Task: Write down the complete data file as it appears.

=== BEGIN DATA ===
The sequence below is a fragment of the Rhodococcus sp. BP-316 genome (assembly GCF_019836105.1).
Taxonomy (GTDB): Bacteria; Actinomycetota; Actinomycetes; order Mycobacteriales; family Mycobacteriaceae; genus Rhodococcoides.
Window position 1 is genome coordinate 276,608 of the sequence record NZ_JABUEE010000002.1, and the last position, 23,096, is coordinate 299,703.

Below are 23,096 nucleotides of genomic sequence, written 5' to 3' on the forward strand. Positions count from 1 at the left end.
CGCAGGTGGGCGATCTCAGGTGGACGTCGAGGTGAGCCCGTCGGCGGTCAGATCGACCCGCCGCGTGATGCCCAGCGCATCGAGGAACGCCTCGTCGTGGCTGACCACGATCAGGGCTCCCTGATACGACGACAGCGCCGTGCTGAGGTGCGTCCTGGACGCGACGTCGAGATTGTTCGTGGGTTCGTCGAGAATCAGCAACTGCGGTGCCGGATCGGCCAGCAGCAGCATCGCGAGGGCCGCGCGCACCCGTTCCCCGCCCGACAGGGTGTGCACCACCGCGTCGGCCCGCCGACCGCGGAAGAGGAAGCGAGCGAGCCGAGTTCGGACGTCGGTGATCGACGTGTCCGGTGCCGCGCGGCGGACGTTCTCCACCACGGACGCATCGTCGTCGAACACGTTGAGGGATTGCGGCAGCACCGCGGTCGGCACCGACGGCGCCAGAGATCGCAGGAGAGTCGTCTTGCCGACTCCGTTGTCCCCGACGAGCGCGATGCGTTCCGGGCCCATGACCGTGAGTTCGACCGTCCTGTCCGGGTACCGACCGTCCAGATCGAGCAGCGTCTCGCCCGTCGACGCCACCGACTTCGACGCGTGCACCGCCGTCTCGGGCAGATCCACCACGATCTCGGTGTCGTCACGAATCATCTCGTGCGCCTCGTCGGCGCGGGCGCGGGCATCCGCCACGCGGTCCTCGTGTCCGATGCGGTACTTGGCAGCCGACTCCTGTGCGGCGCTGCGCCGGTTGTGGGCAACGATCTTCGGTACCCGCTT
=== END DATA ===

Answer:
The sequence below is a fragment of the Rhodococcus sp. BP-316 genome (assembly GCF_019836105.1).
Taxonomy (GTDB): Bacteria; Actinomycetota; Actinomycetes; order Mycobacteriales; family Mycobacteriaceae; genus Rhodococcoides.
Window position 1 is genome coordinate 276,608 of the sequence record NZ_JABUEE010000002.1, and the last position, 23,096, is coordinate 299,703.

Below are 23,096 nucleotides of genomic sequence, written 5' to 3' on the forward strand. Positions count from 1 at the left end.
CGCAGGTGGGCGATCTCAGGTGGACGTCGAGGTGAGCCCGTCGGCGGTCAGATCGACCCGCCGCGTGATGCCCAGCGCATCGAGGAACGCCTCGTCGTGGCTGACCACGATCAGGGCTCCCTGATACGACGACAGCGCCGTGCTGAGGTGCGTCCTGGACGCGACGTCGAGATTGTTCGTGGGTTCGTCGAGAATCAGCAACTGCGGTGCCGGATCGGCCAGCAGCAGCATCGCGAGGGCCGCGCGCACCCGTTCCCCGCCCGACAGGGTGTGCACCACCGCGTCGGCCCGCCGACCGCGGAAGAGGAAGCGAGCGAGCCGAGTTCGGACGTCGGTGATCGACGTGTCCGGTGCCGCGCGGCGGACGTTCTCCACCACGGACGCATCGTCGTCGAACACGTTGAGGGATTGCGGCAGCACCGCGGTCGGCACCGACGGCGCCAGAGATCGCAGGAGAGTCGTCTTGCCGACTCCGTTGTCCCCGACGAGCGCGATGCGTTCCGGGCCCATGACCGTGAGTTCGACCGTCCTGTCCGGGTACCGACCGTCCAGATCGAGCAGCGTCTCGCCCGTCGACGCCACCGACTTCGACGCGTGCACCGCCGTCTCGGGCAGATCCACCACGATCTCGGTGTCGTCACGAATCATCTCGTGCGCCTCGTCGGCGCGGGCGCGGGCATCCGCCACGCGGTCCTCGTGTCCGATGCGGTACTTGGCAGCCGACTCCTGTGCGGCGCTGCGCCGGTTGTGGGCAACGATCTTCGGTACCCGCTT